I woke up very early this morning and after a big cup of thick black coffee and a bowl of beans, I felt ready to go out and do some construction. A small group of us met at the NICA school, where we waited for a ride to our work site out in the country. Since the school’s Spanish classes are in the morning, the Spanish students would not be part of the construction brigade, but we had a few volunteers from the community and from the Salvadoran collective.
We were all in good spirits, eager to get to work but it only took a couple of hours for my little bubble to burst. I discovered that I am not cut out for masonry work. When we first got to the site, they had me laying bricks but apparently I sucked at it, so they sent me down to the bottom of a hill to fetch a load of bricks in a wheelbarrow. It was tough because the terrain was rocky and very uneven. Pushing a cart load of bricks is heavy work and frankly, I’m a little flabby these days since I haven’t been going to the gym. When I hit a rock on the way up, I lost control of the cart and couldn't keep it from tipping over. All I could do was watch the bricks careen down the hillside, breaking on their way down.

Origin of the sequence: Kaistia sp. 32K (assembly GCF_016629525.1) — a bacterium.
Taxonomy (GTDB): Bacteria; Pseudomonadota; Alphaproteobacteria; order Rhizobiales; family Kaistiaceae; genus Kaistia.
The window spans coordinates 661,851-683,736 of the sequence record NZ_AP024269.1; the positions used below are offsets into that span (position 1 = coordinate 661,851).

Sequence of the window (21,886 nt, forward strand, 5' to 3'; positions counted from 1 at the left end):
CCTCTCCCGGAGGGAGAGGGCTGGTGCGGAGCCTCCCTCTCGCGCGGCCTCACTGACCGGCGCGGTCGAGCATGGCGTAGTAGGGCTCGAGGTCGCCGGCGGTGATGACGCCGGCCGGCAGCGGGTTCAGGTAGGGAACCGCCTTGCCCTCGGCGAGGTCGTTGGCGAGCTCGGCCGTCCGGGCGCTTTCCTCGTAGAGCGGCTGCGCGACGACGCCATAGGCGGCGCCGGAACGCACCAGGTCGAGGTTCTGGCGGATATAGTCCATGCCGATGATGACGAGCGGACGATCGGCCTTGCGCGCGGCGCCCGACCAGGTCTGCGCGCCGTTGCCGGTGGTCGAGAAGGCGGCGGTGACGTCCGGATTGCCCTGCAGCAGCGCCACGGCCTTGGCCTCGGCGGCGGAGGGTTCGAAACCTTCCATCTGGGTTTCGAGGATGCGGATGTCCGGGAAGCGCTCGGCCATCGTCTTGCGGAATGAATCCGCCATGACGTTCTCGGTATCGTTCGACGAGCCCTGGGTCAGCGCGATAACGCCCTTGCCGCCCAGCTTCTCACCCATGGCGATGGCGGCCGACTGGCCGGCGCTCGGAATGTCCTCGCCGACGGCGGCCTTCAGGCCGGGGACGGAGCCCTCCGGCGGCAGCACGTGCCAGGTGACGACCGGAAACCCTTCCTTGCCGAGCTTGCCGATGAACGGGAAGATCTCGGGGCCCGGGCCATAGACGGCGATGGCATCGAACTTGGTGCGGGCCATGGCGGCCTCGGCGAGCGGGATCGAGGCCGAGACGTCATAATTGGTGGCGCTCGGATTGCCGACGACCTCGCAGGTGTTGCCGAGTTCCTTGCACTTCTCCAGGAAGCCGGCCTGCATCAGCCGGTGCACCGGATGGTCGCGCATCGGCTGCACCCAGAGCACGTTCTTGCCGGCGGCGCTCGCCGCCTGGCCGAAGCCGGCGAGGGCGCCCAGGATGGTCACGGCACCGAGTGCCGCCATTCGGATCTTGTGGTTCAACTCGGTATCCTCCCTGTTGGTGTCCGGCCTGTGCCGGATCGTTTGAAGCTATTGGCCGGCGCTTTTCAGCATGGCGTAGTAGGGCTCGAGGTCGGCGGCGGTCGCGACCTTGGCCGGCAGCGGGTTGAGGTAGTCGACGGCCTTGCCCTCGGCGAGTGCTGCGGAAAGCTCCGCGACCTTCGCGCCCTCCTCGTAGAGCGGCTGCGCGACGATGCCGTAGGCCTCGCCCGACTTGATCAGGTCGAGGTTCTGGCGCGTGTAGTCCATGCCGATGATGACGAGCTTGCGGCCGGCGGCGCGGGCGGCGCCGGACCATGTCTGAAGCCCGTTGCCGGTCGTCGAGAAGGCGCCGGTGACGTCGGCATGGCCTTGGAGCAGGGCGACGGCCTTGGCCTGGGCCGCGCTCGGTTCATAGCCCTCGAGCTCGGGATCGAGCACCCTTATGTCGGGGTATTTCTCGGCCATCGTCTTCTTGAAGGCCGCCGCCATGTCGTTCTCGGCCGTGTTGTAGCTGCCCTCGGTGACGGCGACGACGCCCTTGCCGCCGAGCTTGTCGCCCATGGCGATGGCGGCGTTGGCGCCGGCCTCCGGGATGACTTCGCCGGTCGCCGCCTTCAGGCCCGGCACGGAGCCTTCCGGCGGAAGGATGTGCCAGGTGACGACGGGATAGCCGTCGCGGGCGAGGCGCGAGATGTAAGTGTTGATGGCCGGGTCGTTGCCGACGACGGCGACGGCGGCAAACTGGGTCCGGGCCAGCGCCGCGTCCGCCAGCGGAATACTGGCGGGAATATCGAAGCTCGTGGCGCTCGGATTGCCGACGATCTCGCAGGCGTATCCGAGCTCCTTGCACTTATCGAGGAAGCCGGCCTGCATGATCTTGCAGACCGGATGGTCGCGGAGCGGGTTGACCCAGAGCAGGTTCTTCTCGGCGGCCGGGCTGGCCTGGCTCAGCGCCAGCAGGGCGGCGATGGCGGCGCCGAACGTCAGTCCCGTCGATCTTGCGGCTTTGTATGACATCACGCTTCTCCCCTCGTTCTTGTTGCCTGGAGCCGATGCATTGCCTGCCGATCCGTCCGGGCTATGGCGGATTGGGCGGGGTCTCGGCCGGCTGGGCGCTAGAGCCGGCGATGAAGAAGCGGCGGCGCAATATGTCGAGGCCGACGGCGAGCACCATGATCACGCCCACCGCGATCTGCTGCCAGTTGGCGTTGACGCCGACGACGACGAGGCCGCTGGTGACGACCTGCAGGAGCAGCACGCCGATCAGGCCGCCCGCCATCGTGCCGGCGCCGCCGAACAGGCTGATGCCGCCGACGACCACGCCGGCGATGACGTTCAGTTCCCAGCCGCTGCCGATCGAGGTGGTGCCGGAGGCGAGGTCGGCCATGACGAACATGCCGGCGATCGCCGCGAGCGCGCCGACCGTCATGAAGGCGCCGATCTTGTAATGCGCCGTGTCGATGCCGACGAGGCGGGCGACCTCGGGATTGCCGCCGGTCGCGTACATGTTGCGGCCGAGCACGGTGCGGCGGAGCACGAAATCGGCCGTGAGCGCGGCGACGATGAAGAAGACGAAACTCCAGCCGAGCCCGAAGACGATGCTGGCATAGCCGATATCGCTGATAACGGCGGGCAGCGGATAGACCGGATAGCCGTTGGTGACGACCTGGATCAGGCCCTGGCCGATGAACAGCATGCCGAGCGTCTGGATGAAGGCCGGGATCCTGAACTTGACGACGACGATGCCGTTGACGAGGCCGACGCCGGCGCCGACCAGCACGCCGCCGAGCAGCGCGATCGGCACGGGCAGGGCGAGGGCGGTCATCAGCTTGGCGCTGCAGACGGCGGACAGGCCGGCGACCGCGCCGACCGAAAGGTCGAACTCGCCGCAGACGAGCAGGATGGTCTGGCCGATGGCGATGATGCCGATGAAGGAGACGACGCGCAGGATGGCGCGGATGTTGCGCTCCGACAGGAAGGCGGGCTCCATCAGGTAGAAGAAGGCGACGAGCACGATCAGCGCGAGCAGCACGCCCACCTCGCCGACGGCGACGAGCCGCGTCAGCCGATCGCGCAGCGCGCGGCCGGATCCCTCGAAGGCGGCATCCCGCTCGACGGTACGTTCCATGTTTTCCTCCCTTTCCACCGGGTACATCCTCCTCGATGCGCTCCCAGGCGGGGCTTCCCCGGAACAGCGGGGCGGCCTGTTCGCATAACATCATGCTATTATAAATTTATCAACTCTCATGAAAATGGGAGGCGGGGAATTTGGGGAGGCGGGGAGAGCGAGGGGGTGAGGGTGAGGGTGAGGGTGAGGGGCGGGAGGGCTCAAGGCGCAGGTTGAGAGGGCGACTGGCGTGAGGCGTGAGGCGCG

|"I'm here to help!"|
I felt terrible. Carrie sneered at me. I think she was secretly happy that I was proving to be the fuck-up she imagines me to be. Everyone else tried to hide their chagrined expressions, saying it was okay but I could tell they were thinking I should have stayed home. I cleaned up my mess and went back to bricklaying after the mortar application method had been explained to me again and I seemed to do a bit better.
Working out in the open air in the middle of the country is something I never thought I would like but for a few moments, standing on that green hill, breathing the cool, fresh air and watching a little posse of ragtag kids running after each other, I could understand the attraction. An hour later, that charm would wear off. By midday I was sweaty, tired and hungry and even the kids didn't look as cute.
When it was time to go in and eat, I was hungry but I felt like such a poseur, I didn't think I deserved the bowl of beans and corn tortillas that I was handed. I felt certain that the money spent on the bricks I’d broken could feed this family for a week. The kids ran around barefoot, with clothes that were so old they were practically transparent and the house we were eating in made the Little House on the Prairie look posh. I tried to turn down the food but the cook insisted. Obviously, she hadn’t seen me drop the bricks.